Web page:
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Is it possible to create a UIControlEvents variable from a NSString or similar? So for example, I might have a NSString that is called UIControlEventTouchUpInside which is the same as one of the typedefs for the UIControlEvents variable.

Thanks for all help!

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2 Answers 2

up vote 1 down vote accepted

If I understand how this works correctly, UIControlEvents are enumerated as follows:

enum {
   UIControlEventTouchDown           = 1 <<  0,
   UIControlEventTouchDownRepeat     = 1 <<  1,
   UIControlEventTouchDragInside     = 1 <<  2,
   UIControlEventTouchDragOutside    = 1 <<  3,
   UIControlEventTouchDragEnter      = 1 <<  4,
   UIControlEventTouchDragExit       = 1 <<  5,
   UIControlEventTouchUpInside       = 1 <<  6,
   UIControlEventTouchUpOutside      = 1 <<  7,
   UIControlEventTouchCancel         = 1 <<  8,

   UIControlEventValueChanged        = 1 << 12,

   UIControlEventEditingDidBegin     = 1 << 16,
   UIControlEventEditingChanged      = 1 << 17,
   UIControlEventEditingDidEnd       = 1 << 18,
   UIControlEventEditingDidEndOnExit = 1 << 19,

   UIControlEventAllTouchEvents      = 0x00000FFF,
   UIControlEventAllEditingEvents    = 0x000F0000,
   UIControlEventApplicationReserved = 0x0F000000,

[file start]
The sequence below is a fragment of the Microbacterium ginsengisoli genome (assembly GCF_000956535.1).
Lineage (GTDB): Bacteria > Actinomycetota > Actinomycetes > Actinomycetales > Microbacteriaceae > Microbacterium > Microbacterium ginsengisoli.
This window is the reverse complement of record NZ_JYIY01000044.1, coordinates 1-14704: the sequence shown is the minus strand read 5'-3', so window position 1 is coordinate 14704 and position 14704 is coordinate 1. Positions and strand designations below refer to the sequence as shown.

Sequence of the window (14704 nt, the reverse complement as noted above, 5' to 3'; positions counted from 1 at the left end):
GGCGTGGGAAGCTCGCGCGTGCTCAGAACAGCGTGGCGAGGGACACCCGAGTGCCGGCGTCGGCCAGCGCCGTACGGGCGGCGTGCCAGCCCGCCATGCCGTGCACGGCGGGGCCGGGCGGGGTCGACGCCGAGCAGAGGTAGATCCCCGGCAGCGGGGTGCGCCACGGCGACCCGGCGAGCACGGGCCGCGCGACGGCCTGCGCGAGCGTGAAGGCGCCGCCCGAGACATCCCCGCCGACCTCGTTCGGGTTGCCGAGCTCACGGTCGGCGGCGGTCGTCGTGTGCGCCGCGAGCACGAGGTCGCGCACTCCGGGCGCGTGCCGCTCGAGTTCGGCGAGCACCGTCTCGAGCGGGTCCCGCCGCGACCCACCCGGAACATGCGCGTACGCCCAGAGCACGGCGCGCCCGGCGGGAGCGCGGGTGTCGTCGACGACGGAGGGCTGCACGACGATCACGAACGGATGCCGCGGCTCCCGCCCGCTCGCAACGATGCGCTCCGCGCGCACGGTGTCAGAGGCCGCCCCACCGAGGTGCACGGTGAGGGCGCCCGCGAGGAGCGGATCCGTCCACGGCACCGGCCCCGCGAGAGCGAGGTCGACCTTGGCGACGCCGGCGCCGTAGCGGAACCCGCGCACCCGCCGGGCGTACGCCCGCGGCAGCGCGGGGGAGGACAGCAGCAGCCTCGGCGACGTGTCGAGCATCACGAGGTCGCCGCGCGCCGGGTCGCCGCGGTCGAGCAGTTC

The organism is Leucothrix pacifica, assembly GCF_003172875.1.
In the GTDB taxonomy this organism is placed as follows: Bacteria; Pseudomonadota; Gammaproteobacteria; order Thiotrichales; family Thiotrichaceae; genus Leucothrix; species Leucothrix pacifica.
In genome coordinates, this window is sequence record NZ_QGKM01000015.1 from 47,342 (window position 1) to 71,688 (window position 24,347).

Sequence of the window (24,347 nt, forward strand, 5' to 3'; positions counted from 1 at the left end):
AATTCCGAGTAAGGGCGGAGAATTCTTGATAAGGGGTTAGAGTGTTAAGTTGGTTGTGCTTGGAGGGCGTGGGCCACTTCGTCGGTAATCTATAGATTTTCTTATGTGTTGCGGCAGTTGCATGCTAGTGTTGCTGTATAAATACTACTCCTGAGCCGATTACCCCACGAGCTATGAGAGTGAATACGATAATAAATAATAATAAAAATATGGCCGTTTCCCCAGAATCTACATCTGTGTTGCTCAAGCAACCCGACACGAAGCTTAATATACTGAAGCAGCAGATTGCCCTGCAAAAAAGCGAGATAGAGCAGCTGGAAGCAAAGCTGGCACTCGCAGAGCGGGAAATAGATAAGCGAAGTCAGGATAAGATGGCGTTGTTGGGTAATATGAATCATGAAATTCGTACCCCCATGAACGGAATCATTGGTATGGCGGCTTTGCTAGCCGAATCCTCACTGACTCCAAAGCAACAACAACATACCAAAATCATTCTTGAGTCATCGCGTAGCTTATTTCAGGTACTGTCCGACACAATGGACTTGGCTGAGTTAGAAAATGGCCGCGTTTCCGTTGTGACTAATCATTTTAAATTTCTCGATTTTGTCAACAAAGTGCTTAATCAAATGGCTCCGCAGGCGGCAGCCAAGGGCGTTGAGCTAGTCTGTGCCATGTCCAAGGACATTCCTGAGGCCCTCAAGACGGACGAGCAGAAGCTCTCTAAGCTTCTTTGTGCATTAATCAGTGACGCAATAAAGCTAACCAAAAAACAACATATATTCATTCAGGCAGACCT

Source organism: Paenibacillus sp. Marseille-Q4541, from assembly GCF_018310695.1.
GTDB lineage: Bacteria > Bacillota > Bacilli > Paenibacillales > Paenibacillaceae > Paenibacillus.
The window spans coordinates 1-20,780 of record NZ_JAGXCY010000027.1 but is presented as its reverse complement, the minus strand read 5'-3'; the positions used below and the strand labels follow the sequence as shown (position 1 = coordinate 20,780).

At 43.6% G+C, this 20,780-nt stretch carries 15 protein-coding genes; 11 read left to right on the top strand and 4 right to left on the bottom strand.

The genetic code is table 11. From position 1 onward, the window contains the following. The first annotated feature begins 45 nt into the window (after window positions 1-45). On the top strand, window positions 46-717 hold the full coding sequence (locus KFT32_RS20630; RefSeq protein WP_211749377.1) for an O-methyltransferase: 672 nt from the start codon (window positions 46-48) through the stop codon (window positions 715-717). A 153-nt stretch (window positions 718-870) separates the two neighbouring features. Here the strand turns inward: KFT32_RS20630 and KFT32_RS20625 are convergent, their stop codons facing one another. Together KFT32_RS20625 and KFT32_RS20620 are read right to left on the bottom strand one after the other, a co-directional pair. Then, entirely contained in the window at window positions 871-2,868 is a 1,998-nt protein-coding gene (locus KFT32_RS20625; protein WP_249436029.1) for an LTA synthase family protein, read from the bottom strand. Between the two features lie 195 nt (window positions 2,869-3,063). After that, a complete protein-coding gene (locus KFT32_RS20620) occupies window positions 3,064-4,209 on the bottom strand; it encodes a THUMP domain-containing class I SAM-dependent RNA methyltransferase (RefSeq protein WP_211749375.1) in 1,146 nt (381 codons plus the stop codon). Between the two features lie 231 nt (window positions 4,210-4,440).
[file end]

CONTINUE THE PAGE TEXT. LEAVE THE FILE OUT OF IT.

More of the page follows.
UIControlEventSystemReserved      = 0xF0000000,
   UIControlEventAllEvents           = 0xFFFFFFFF
};

So once again, this is if I'm understanding this correctly so correct me if I'm wrong, but you should be able to make a variable integer and pass it to the control event like so:

    int myVariable = 64;
    [myButton addTarget:self action:@selector(mySelector) forControlEvents:myVariable];

See this link for explanation of Bitwise Shift Left

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Ok, so this works. However I don't believe that the event is correct. Because it seems to only work for UIControlEventTouchDragInside instead of UIControlEventTouchUpInside when I have 6 as the event. –  ManOx Aug 16 '12 at 21:56
    
@ManOx Sorry, for this example touchUpInside would be 64. Additionally, see my edit for a link to a site describing the proper usage of the bitwise shift left operator. –  0x7fffffff Aug 16 '12 at 22:59
    
Perfect. I actually ended up just doing a bit wise shift like so: UIControlEvents eventForSelector = 1 << 6; Also, I'm wondering about how to do these type of events: 0xFFFFFFFF? –  ManOx Aug 17 '12 at 0:14
    
@ManOx Glad to hear it worked for you. –  0x7fffffff Aug 17 '12 at 0:15
    
and you can pass those directly to the button as well, e.g: forControlEvents:0xFFFFFFFF –  0x7fffffff Aug 17 '12 at 0:15

You'd have to create your own dictionary to map from one to the other:

NSDictionary * const controlEventTypesFromStrings = @{
     @"UIControlEventTouchDown" : @(UIControlEventTouchDown),
     @"UIControlEventTouchDownRepeat" : @(UIControlEventTouchDownRepeat),

     //etc.

This is the still-newish Clang literal syntax; you can of course make the dictionary using the old/standard [NSDictionary dictionaryWithObjectsAndKeys:[NSNumber numberWithUnsignedInteger:UIControlEventTouchDown], @"UIControlEventTouchDown", ...

Then with your string, you'll get an NSNumber from the dictionary:

NSNumber * eventTypeNum = controlEventTypesFromStrings[stringDescribingControlEvent];
UIControlEvents eventType = [eventTypeNum unsignedIntegerValue];

Retrieving the NSNumber would be done via objectForKey: if you're not using the new subscripting syntax.

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+1 I think your way is better. –  0x7fffffff Aug 16 '12 at 18:52

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